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William Frick Offers Municipalities a Low-Cost Solution for Tracking City Assets

The tag manufacturer has released an RFID-based solution designed to let municipalities, utilities, industrial companies or hospitals monitor equipment using software loaded on a handheld reader, without requiring integration with a back-end system.
By Claire Swedberg
Aug 14, 2013

Municipalities typically have hundreds of thousands of assets that they must manage and keep in proper working order, including fire hydrants, signs and traffic lights. Government employees are often dispatched twice annually to inspect each unit, record the inspection results and itemize any maintenance work completed during that task. Frequently, workers are equipped with a pen and paper, and information must be manually typed into a computer system at a later date.

The above process is time-consuming and error-prone, however. Therefore, RFID solution provider William Frick & Co. has released a radio frequency identification system to identify items being inspected, and to electronically track the services or maintenance performed on a particular asset for municipalities or utility companies. The SmartCAT Asset Tracking System, released this month, consists of a ruggedized handheld passive ultrahigh-frequency (UHF) RFID reader, software loaded on that device to manage the collected data, and Frick's SmartMARK UHF RFID tags. Peripheral equipment, such as a USB charging stand, a spare battery and a user guide, are also included.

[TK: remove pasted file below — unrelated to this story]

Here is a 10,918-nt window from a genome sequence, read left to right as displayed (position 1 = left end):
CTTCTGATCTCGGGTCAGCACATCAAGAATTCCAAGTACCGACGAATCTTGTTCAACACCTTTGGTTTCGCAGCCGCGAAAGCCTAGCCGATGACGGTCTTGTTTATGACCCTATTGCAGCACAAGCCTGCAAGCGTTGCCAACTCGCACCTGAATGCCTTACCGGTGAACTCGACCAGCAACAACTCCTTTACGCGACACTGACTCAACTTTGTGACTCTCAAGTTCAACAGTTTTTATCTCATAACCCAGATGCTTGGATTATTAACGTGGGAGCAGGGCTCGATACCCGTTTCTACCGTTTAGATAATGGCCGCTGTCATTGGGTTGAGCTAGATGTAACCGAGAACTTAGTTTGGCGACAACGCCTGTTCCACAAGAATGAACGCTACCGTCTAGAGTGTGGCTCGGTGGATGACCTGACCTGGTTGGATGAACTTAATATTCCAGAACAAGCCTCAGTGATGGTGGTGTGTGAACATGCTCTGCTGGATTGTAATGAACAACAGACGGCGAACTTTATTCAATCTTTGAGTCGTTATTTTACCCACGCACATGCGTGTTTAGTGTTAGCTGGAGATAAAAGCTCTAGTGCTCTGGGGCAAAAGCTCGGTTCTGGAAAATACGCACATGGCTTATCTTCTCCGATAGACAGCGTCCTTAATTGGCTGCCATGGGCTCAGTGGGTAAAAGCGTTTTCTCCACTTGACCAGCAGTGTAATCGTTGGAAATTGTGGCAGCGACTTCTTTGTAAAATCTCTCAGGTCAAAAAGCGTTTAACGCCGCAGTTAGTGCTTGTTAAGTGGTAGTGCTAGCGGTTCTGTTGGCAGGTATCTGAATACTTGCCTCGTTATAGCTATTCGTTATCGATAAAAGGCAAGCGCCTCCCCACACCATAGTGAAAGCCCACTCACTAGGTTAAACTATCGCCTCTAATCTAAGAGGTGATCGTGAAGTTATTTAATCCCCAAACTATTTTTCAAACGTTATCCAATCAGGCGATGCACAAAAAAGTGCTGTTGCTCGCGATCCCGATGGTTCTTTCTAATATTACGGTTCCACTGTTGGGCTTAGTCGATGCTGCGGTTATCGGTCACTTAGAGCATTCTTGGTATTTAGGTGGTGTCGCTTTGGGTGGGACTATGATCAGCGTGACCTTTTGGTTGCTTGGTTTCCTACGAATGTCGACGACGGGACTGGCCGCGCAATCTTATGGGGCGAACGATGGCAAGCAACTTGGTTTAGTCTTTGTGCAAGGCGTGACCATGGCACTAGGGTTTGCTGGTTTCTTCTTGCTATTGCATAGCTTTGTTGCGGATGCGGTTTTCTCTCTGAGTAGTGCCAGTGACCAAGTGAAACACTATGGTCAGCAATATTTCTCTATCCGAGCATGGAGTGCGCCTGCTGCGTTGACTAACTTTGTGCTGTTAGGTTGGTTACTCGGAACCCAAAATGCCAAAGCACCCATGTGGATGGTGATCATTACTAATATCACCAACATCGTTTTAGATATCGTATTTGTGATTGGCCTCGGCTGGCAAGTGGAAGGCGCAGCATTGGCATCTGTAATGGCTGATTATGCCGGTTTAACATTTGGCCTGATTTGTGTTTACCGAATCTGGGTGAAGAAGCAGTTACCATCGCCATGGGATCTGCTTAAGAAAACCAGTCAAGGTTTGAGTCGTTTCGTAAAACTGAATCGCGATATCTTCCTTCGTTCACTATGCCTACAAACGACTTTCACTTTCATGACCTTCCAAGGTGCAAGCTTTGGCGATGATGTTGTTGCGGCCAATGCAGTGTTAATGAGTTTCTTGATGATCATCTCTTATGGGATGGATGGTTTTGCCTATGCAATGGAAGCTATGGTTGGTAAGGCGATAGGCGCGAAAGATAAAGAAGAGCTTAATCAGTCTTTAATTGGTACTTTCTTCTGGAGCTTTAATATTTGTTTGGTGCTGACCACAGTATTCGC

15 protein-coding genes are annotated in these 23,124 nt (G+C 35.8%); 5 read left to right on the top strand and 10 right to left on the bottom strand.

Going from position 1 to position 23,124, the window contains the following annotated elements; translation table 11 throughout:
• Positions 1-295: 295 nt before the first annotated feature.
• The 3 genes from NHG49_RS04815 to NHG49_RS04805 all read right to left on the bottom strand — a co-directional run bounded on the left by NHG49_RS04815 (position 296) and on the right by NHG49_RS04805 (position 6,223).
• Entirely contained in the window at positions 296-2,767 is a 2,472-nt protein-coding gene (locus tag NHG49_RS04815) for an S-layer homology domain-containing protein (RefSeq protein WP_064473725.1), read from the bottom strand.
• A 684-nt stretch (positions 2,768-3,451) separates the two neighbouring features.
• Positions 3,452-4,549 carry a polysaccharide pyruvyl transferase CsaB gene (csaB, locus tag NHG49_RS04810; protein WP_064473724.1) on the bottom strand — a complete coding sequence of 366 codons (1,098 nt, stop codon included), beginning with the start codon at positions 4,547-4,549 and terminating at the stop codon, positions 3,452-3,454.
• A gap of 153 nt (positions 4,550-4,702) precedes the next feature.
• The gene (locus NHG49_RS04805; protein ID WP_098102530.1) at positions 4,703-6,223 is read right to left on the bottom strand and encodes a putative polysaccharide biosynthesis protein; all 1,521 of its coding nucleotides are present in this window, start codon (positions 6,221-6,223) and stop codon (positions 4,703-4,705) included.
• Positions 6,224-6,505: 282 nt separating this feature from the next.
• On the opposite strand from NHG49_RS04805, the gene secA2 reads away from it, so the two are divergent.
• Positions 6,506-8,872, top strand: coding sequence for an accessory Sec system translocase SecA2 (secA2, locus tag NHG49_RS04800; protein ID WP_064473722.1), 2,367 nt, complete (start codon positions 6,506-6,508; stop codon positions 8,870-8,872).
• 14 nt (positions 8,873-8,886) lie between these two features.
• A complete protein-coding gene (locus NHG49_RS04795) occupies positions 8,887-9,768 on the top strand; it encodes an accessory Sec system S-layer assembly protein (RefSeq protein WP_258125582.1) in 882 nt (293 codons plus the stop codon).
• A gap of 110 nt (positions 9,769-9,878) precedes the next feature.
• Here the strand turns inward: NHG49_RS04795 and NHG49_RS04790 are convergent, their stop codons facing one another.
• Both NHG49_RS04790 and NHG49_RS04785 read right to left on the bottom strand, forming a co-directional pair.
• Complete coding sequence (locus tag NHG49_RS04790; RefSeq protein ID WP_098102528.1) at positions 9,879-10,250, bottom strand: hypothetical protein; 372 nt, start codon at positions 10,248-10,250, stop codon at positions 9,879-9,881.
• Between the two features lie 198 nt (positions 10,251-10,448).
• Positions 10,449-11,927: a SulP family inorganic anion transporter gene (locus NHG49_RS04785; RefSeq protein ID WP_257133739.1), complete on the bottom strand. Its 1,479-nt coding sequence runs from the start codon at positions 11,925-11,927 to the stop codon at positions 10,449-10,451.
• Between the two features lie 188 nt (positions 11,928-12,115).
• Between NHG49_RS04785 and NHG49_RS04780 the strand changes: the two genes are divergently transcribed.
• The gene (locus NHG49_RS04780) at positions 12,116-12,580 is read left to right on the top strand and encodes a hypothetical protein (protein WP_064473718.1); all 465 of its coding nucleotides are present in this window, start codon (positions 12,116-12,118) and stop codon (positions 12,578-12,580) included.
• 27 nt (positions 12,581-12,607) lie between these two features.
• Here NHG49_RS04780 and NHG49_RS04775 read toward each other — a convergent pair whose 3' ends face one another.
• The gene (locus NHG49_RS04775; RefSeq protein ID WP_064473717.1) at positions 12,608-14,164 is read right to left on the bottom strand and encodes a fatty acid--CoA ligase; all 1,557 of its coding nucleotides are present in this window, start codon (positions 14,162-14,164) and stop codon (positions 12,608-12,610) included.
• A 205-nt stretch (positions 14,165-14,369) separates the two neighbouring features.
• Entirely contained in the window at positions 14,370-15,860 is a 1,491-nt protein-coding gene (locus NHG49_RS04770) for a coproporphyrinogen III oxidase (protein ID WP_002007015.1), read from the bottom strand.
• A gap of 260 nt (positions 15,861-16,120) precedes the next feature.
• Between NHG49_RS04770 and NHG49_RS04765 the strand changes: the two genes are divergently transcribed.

A SmartCAT handheld device interrogates a hydrant's RFID tag.

The handheld comes with a built-in bar-code scanner, a digital camera, GPS functionality and a keypad for inputting data, along with the passive UHF RFID reader. With the solution in place, cities or utility companies can simply attach tags to items they wish to manage and then begin reading those tags, without requiring their IT department to perform software integration.

During the past few years, Frick had found that many potential customers, particularly municipalities, wanted to apply its ruggedized UHF tags to their assets for the purposes of inspection and inventory management. However, the company reports, gaining the necessary approvals for their IT department to integrate the technology with existing software often caused obstacles.

"They found the ROI [return on investment] for use of tags was there, but to implement an RFID system, they had to go back to the IT department," says John Poplawski, William Frick and Co.'s product-development manager. So Frick—which previously supplied RFID tags, rather than readers—developed a full solution that would be low-cost but not require integration with a user's own management system.

The technology is currently being tested by a U.S. municipality that has asked to remain unnamed. The use of RFID offers a more efficient and less error-prone solution for data collection, according to David Trebacz, William Frick's marketing director. Most small or mid-sized municipalities assign personnel equipped with a ledger or a pad of paper to visit hydrants or other assets, write down details and then bring that paperwork to the office, where the asset-managing staff input that information into a spreadsheet or other software. "We wanted to introduce a technology that eliminates the need for paperwork," Poplawski states.

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